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Beyond the Octagon: Wins for UFC vet Nam Phan and Julian "Let Me Bang, Bro" Lane, plus former One FC champ Soo Chul Kim's flying knee

Your regular dose of familiar faces from the UFC, WEC, and reality TV.

Nam Phan
Nam Phan
Photo by Paolo Tabuena

Part two of this week's regional coverage begins with last Friday's CES 27, which hosted a few former hopefuls from The Ultimate Fighter.

In the main event, champion Chuck O'Neil (15-6, 0-1 UFC, 1-0 Bellator) made short work of challenger Manny Walo (7-2-1) knocking him out with a counter-right in the opening seconds of their welterweight contest. O'Neil, who lost to eventual season-winner Tony Ferguson in the TUF 13 semi-finals, is 7-2 since his lone appearance in the UFC. That stretch includes a split-decision over Marcus Davis and a second-round armbar of fellow UFC castaway Ricardo Funch. His KO of Walo is his fourth win in a row. Walo, meanwhile, loses a fight for the first time since his the unanimous decision loss that opened his pro career.

In the co-main event, Julian Lane (9-3-1, 1-0 Bellator) looked to defend his lightweight title for the first time against upstart Lucas Cruz (7-3-0).

Lane appeared on the sixteenth season of The Ultimate Fighter (Team Carwin vs. Team Nelson), in which he lost an opening-round contest to Bristol Marunde by unanimous decision. His impassioned pleas of "Let me bang, bro!" remain one of the few takeaways from that generally panned season. After the airing of that season, Lane would enter a 1-3-1 slump, including losses to recent UFC acquisitions George Sullivan and Paul Felder. He's turned things around since, though, and was riding a three-fight win streak into his title defense on Friday. After five narrow rounds, he'd notch his fourth straight, taking a split-decision from Cruz.

TUF 16 was well-represented on the card, with season semi-finalist Jon Manley (9-2, 0-1 UFC) also emerging victorious, though not without undergoing some fire. Opponent Brett Oteri (12-6, 0-1 Bellator) nearly put Manley away late in the first, staggering him with punches along the fence before completing a rather inexplicable takedown. The mat time allowed Manley to recover and, in Round 2, he'd go on to lock up a fight-ending americana.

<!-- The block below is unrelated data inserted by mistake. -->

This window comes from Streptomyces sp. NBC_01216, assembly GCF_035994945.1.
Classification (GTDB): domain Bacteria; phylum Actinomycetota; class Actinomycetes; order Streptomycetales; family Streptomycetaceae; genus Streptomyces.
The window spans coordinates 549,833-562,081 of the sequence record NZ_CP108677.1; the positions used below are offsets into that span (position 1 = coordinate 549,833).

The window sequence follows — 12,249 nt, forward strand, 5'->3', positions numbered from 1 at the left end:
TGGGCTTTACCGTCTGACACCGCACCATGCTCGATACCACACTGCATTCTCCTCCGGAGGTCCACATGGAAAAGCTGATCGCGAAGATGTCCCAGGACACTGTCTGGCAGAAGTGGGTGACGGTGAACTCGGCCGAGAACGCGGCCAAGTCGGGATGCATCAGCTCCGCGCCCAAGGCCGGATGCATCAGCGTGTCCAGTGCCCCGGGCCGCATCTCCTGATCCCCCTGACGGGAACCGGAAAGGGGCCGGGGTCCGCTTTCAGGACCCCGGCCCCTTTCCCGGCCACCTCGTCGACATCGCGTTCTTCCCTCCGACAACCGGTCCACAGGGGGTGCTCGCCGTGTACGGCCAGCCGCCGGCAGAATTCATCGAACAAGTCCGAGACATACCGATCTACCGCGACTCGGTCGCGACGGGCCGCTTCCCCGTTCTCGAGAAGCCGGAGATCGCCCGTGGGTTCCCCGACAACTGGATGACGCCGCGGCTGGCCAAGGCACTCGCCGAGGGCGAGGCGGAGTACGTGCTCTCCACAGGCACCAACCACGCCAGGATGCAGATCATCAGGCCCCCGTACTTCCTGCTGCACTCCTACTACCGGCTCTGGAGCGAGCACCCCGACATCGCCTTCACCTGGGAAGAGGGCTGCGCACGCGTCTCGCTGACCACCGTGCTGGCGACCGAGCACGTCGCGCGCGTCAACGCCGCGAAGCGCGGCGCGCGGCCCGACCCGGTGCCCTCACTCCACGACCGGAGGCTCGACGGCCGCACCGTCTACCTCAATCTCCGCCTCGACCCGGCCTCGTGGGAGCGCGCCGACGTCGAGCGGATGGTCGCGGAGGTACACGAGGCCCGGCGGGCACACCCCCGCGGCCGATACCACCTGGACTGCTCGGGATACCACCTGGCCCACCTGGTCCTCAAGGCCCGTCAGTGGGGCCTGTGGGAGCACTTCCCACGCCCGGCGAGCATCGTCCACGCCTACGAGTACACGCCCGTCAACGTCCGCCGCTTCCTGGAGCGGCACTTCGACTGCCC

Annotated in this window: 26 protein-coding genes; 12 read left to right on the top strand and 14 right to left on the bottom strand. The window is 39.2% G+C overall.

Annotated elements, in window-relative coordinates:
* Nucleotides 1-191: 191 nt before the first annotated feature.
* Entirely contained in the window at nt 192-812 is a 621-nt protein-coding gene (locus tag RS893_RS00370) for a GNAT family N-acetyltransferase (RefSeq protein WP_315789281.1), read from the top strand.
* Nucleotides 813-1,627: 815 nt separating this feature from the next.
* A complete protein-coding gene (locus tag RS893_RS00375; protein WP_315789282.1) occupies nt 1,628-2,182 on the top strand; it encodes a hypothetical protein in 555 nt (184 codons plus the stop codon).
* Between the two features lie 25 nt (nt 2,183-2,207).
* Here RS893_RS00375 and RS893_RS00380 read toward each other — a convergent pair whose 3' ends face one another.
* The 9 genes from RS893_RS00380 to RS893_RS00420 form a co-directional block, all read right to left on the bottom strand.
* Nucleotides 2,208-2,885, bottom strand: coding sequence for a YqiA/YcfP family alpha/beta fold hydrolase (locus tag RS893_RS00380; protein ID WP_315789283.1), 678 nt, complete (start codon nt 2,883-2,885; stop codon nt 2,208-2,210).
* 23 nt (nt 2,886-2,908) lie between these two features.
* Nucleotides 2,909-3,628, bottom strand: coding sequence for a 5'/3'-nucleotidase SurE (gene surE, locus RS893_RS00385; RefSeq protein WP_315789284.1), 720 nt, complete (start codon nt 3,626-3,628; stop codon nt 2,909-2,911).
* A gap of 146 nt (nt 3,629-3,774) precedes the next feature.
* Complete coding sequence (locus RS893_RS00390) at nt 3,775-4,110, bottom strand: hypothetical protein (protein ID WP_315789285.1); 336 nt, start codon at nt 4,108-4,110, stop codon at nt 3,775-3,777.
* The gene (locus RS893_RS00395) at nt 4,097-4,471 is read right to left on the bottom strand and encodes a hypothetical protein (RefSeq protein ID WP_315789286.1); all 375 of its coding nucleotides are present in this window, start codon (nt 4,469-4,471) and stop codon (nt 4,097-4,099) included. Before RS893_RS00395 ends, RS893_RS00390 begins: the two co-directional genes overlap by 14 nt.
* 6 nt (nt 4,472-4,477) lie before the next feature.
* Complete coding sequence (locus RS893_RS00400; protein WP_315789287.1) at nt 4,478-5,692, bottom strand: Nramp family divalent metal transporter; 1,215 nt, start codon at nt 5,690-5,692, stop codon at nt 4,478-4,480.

Highlights to the tune of Michael Schiavello's sweet, sweet voice can be seen here.

Down the coast, in the main event of Florida Championship Fighting, Clayton McKinney (5-3-0) submitted to an arm-triangle choke from Reggie Pena (12-6, 1-0 WSOF) in Round 1. McKinney brawled his way into the house for TUF 11: Team Liddell vs. Team Ortiz, but was somewhat predictably submitted by season favorite Kyle Noke in the show's round of 16. He's 1-1 in the five years since his appearance on the show.

And in the main even of Hard Knocks 41 in Alberta, Canada, Rodney Wallace (22-10-1, 0-3 UFC, 1-1 Bellator) looked to make it two in a row against Misha Cirkunov (8-2-0). Those hopes would quickly go up in smoke, though, with Crikunov landing a fight-ending kick to the head two minutes into Round 1. Wallace is now 3-3 since 2013. Cirkunov has won three straight, all in the first round.

Watch a clip of the knockout here.

Further down the card, Bendy Casimir (20-11-12, 0-2 WEC) made a successful return to MMA following a four-year hiatus from competition, knocking out Curtis Demarce (13-12-0) with a spinning back-fist early in Round 2. The victory, Casimir's first since 2009, snaps a six-fight losing streak.

Check out the finish here.

And on Saturday, in the main event of Pancrase 264, Nam Phan (21-14, 2-6 UFC) and Takumi Nakayama (19-15-6) vied for the promotion's vacant featherweight title. Phan, would successfully rebound from a November TKO from Mike Richman, taking the title by split-decision. Phan is 3-1 since his release from the UFC last March.

In the evening's co-main event, Will Chope (22-7, 0-1 UFC) made it three in a row with a third-round rear-naked choke of Satoshi Inaba (14-9-3). Chope is 3-1 since the UFC release that followed revelations of domestic violence charges.

Also on the card, Akitoshi Tamura (18-16-2, 1-2 WEC, 1-1 Sengoku) dropped a split-decision to Guy Delumeau (20-9-3). Tamura is 2-3 since 2013. Delumeau has won two in a row.

And on Sunday, at Road FC 21 in Seoul, South Korea, former One FC bantamweight champion Soo Chul Kim (10-5, 2-3 One FC) looked to continue his climb back up the rankings with a win over Wagner Campos (12-7, 0-1 UFC).

Kim opened his career with an uninspiring 4-4 mark, but seemed to hit his stride in 2012 when upset wins over One FC favorites Kevin Belingon and Leandro Issa found him with the organization's championship belt around his waist. He would end up losing the belt to current reigning champion Bibiano Fernandes, but win two straight after. On Sunday, Kim would make it three in a row.

Campos tried to stymie the hyper-aggressive Kim with clinch-work and takedowns early on, but Kim would remain undeterred; mid-way through the first, after backing Campos up with kicks to the body, Kim landed a flying knee, sending the UFC vet crumbling to the mat. Follow-up punches to his turtled opponent sealed the TKO victory for Kim.

It is Kim's third win in a row over a UFC veteran. The others were a submission of Issei Tamura and a TKO of Motonobu Tezuka. All came in the first.

Kim vs. Campos can be seen here.